State schools don't verify citizen status
University System of New Hampshire schools are not verifying U.S. citizenship of students signing affidavits required by law to get the in-state tuition rate.
Every student admitted to a state university or college since 2013 has had to sign an affidavit swearing he or she is a legal U.S. resident in order to qualify for the in-state tuition rate. But the system doesn't verify their immigration status.
"USNH institutions do not have the capability to review and determine a student's status under the federal immigration laws and regulations," Erika Mantz, director of media relations at the University of New Hampshire, said in a statement.
Rep. Rick Ladd, R-Haverhill, who worked on a recently passed House bill to make it legal for illegal immigrants to qualify for in-state tuition, said he was surprised.
"Wouldn't you think there'd be a process the university has to enforce or verify? I would," Ladd said Saturday after the New Hampshire Sunday News highlighted the verification issue.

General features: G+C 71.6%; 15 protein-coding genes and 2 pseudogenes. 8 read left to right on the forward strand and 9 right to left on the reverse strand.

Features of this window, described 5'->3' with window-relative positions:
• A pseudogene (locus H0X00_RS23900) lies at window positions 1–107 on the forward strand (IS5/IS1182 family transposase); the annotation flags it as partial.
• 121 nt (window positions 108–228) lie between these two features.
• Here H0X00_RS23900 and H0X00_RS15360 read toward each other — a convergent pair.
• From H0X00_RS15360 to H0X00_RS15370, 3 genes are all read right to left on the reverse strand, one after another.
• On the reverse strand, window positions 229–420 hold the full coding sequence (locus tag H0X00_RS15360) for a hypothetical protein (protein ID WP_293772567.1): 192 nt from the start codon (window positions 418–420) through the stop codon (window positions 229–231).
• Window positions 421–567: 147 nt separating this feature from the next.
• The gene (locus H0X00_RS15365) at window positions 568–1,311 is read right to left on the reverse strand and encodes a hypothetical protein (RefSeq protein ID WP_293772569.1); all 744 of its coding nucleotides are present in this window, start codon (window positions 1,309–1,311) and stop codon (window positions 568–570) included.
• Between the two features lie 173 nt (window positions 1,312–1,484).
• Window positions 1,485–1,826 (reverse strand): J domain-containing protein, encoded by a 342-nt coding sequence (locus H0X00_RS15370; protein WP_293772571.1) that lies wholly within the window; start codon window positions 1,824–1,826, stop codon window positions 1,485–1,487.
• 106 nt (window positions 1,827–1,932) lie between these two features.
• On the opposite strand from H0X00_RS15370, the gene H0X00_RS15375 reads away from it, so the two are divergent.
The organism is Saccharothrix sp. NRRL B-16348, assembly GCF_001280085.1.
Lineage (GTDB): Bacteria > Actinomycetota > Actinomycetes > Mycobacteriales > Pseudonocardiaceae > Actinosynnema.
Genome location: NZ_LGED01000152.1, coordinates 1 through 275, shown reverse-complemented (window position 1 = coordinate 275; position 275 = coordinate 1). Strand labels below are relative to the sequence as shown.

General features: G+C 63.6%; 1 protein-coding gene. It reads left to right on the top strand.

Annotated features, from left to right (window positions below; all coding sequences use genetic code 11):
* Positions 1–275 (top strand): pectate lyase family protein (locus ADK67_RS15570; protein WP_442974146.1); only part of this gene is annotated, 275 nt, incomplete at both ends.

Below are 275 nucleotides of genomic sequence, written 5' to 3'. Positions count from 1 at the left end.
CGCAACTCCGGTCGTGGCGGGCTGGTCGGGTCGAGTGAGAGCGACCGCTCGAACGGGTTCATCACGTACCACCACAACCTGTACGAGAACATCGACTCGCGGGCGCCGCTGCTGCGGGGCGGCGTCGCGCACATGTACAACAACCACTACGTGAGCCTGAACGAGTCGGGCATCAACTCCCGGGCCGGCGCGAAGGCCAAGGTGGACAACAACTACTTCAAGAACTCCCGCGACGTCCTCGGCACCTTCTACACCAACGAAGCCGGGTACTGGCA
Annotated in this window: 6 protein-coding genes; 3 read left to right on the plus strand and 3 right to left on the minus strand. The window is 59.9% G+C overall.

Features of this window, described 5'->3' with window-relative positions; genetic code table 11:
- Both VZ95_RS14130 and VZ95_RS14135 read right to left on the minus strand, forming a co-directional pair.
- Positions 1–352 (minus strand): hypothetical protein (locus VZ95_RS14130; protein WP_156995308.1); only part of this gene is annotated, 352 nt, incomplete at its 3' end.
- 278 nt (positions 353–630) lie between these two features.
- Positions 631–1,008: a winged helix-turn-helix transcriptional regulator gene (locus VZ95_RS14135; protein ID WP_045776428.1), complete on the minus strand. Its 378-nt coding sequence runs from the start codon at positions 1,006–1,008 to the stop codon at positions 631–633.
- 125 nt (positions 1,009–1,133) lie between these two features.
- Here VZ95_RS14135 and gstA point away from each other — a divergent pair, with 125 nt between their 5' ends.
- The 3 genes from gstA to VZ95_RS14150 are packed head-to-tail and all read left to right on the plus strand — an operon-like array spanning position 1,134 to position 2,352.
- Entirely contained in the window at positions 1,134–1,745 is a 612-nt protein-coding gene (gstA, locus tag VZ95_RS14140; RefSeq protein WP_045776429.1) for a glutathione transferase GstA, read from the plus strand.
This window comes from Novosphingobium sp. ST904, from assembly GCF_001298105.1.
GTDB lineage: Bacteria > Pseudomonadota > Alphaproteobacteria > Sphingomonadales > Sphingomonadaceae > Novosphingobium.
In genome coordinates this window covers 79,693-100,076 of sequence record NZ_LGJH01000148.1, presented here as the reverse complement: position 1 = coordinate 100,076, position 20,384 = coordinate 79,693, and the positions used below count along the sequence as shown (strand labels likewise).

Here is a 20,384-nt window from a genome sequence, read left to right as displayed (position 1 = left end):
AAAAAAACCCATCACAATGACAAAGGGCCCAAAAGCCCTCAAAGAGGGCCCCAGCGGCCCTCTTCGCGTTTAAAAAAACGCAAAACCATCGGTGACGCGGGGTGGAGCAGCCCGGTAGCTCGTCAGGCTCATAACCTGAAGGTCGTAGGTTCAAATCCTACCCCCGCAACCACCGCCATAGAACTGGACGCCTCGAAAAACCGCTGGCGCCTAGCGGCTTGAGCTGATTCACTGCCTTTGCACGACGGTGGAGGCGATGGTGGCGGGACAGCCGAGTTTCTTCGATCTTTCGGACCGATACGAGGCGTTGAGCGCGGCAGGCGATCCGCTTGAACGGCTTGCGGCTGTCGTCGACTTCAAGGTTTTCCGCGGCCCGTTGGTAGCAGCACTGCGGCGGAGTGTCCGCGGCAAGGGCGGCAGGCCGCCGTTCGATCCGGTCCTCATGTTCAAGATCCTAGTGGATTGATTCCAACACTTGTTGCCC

"I think any time they're going to have a rule they should have a process that is being applied and there is accountability," said Ladd, who headed a legislative subcommittee on the illegal alien education issue. "Maybe, that's too common sense for me."
Ladd said he would recommend the House Education Committee write a letter to university trustees to inquire why they can't or don't verify students' immigration status. The affidavits are required by state law.
Last month, the New Hampshire House approved a bill that proponents said would allow illegal immigrants to legally secure in-state tuition at schools within the university system - the University of New Hampshire, Plymouth State University, Keene State College and Granite State College.
"I'm as surprised as you," about the lack of verification, Rep. Peter Schmidt, D-Dover, the bill's prime sponsor, said Saturday.